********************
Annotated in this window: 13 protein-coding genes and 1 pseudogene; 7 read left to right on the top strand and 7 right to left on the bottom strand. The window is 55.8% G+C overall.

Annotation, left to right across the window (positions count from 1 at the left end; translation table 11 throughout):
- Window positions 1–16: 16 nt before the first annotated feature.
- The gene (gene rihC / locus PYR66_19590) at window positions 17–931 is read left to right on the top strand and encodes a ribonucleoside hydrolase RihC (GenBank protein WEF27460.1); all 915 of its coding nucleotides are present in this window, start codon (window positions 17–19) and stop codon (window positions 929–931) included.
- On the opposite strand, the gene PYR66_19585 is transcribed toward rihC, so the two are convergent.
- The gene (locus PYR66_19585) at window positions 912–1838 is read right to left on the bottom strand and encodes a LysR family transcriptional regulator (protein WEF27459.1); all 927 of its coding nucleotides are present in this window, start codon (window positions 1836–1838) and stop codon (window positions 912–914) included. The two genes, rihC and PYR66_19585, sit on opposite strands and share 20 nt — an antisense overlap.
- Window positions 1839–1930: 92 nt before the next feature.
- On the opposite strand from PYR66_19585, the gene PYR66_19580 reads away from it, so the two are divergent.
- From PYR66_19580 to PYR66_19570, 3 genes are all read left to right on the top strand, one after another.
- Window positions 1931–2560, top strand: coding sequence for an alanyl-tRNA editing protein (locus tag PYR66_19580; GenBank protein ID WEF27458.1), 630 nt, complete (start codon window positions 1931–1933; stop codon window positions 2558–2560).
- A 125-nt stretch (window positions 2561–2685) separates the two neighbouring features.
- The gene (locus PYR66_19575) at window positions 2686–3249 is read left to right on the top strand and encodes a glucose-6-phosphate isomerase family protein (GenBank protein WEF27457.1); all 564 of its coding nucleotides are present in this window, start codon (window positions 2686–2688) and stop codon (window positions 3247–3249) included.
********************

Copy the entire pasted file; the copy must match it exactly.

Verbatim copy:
Annotated in this window: 13 protein-coding genes and 1 pseudogene; 7 read left to right on the top strand and 7 right to left on the bottom strand. The window is 55.8% G+C overall.

Annotation, left to right across the window (positions count from 1 at the left end; translation table 11 throughout):
- Window positions 1–16: 16 nt before the first annotated feature.
- The gene (gene rihC / locus PYR66_19590) at window positions 17–931 is read left to right on the top strand and encodes a ribonucleoside hydrolase RihC (GenBank protein WEF27460.1); all 915 of its coding nucleotides are present in this window, start codon (window positions 17–19) and stop codon (window positions 929–931) included.
- On the opposite strand, the gene PYR66_19585 is transcribed toward rihC, so the two are convergent.
- The gene (locus PYR66_19585) at window positions 912–1838 is read right to left on the bottom strand and encodes a LysR family transcriptional regulator (protein WEF27459.1); all 927 of its coding nucleotides are present in this window, start codon (window positions 1836–1838) and stop codon (window positions 912–914) included. The two genes, rihC and PYR66_19585, sit on opposite strands and share 20 nt — an antisense overlap.
- Window positions 1839–1930: 92 nt before the next feature.
- On the opposite strand from PYR66_19585, the gene PYR66_19580 reads away from it, so the two are divergent.
- From PYR66_19580 to PYR66_19570, 3 genes are all read left to right on the top strand, one after another.
- Window positions 1931–2560, top strand: coding sequence for an alanyl-tRNA editing protein (locus tag PYR66_19580; GenBank protein ID WEF27458.1), 630 nt, complete (start codon window positions 1931–1933; stop codon window positions 2558–2560).
- A 125-nt stretch (window positions 2561–2685) separates the two neighbouring features.
- The gene (locus PYR66_19575) at window positions 2686–3249 is read left to right on the top strand and encodes a glucose-6-phosphate isomerase family protein (GenBank protein WEF27457.1); all 564 of its coding nucleotides are present in this window, start codon (window positions 2686–2688) and stop codon (window positions 3247–3249) included.